Gardens of former Bernardine Monastery and former Olizar Palace. In as early as the 15th c. the Bernardine (fratres fransiscanes observantes) Monastery had a garden located Northwest of it. This was one of the oldest monastery gardens in Lithuania. And in the 16-17th c. a garden was set up by the adjacent palace which was later called Olizar palace. In the 1st half of the 18th c. both gardens were fenced in by brick walls and paid out in regular straight lines. At the time this must have been the best managed complex of green spaces in Vilnius. It was comprised of four smaller gardens, a few horticultural gardens with a hop-garden, herb gardens, shade lime and maple tree alleys for cutting. In the beginning of the 19th c. the Bernardine Monastery garden retained the regular layout whereas the adjacent Olizar garden was paid out pictorially. When in mid 19th c. a new street was built right through the garden territory (today’s Maironio street), the garden was practically destroyed. The small garden in front of the Lithuanian Arts Academy today is the remains of this garden.
Sapiega Palace Park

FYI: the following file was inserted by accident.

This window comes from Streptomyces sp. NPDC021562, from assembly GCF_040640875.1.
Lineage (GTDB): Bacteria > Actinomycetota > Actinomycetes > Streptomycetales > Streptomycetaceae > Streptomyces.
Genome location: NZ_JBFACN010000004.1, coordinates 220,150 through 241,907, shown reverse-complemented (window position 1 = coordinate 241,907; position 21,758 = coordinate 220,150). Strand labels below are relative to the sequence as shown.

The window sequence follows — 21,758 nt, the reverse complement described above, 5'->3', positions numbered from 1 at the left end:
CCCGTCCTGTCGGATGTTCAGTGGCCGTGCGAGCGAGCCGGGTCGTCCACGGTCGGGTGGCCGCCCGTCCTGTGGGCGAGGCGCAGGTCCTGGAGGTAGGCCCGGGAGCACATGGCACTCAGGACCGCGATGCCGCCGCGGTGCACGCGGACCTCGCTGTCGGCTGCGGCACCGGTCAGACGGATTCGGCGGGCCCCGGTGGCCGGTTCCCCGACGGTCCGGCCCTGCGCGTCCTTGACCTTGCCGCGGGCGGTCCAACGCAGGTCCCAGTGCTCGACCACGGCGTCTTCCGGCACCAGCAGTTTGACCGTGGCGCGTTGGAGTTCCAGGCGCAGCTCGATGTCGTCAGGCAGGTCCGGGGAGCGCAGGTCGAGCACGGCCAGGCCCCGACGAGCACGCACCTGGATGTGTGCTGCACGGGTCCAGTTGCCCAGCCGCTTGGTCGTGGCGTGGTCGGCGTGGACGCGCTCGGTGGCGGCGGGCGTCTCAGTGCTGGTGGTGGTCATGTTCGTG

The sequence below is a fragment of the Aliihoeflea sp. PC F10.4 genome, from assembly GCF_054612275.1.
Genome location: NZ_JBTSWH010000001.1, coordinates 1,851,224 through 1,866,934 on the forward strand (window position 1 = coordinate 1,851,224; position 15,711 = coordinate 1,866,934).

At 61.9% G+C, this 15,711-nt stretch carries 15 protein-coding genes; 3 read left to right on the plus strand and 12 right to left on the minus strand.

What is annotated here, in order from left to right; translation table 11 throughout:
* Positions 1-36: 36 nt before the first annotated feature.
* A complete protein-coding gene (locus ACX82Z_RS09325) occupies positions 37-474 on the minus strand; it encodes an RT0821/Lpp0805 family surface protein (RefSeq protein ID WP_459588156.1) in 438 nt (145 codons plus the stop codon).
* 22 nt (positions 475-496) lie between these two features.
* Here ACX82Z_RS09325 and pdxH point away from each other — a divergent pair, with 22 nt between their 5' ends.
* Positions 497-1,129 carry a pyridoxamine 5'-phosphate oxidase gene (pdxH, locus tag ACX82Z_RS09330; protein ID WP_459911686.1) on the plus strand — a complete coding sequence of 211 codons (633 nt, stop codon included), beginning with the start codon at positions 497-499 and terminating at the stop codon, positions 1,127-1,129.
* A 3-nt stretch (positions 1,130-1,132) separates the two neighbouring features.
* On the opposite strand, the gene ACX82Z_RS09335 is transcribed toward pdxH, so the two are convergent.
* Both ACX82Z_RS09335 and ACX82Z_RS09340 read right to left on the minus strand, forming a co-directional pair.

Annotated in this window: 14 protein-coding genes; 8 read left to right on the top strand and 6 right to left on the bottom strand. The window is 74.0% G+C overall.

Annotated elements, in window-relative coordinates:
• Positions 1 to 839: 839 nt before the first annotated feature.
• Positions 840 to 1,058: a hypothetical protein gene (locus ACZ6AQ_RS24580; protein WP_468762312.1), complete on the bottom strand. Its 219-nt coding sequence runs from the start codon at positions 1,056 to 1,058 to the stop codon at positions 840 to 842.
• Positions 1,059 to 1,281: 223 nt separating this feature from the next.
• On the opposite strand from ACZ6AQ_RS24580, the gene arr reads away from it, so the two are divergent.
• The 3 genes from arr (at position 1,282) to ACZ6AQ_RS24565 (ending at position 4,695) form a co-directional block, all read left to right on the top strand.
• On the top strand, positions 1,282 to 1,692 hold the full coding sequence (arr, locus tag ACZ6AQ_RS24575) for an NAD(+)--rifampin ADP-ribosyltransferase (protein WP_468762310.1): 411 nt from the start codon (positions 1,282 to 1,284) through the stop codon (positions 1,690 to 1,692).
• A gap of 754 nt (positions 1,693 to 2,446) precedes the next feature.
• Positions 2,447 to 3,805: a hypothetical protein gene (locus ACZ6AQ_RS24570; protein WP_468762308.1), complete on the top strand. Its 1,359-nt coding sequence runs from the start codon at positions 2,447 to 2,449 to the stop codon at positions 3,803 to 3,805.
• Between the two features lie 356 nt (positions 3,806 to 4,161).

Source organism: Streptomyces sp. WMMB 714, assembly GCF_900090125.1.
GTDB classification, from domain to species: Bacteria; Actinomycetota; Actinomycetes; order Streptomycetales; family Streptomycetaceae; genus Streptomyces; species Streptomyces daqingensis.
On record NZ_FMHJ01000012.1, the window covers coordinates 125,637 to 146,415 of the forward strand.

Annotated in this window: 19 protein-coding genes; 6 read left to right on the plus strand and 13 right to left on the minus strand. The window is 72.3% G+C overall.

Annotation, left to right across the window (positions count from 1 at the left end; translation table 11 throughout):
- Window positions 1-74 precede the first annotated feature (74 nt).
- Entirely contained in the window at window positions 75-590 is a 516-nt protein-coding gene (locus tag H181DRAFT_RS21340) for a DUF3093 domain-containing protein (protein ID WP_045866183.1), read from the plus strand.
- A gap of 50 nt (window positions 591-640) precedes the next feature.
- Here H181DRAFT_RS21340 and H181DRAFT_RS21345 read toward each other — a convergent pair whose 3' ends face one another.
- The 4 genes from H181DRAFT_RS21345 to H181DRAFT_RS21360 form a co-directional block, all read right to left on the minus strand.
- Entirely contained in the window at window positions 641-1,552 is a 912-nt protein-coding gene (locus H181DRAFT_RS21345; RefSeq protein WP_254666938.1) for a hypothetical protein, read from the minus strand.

Former Sapiega Palace Park in Antakalnis was beautiful not just because it was well maintained and landscaped, but also because of its beautiful surroundings. From the Southeast it was surrounded by hills covered with pinewoods, and in the Northwest the picturesque view of banks of River Neris opened up. The park was set up at the end of the 17th c. between Pilies and Antakalnio streets. This is though to have been a Lithuanian shrine with an oak grove. In the early 18th c. it was of a prolong quadrangle shape with the layout characteristic of the baroque age. The lengthwise alley leading to the palace was construed as the compositional axis of the park. The park was fenced in by a brick wall and had unique gate of a rich baroque style, a part of which survived to this day. This was the heyday of the park. At the end of the 18th c. the park was expanded Southwest. In the 2nd quarter of the 19th c. the park was even further expanded in the same direction and approached the of Latheran Canons’ Monastery garden. The layout of the old part of the park did not see major changes, whereas the new part of the park was re-landscaped pictorially. In mid 19th c. a military hospital with numerous hospital buildings was set up in the park. The structure of the park changed significantly with only the backbone and the oldest lime tree in Vilnius, 19th c. poplars, birch trees and maples surviving to this day.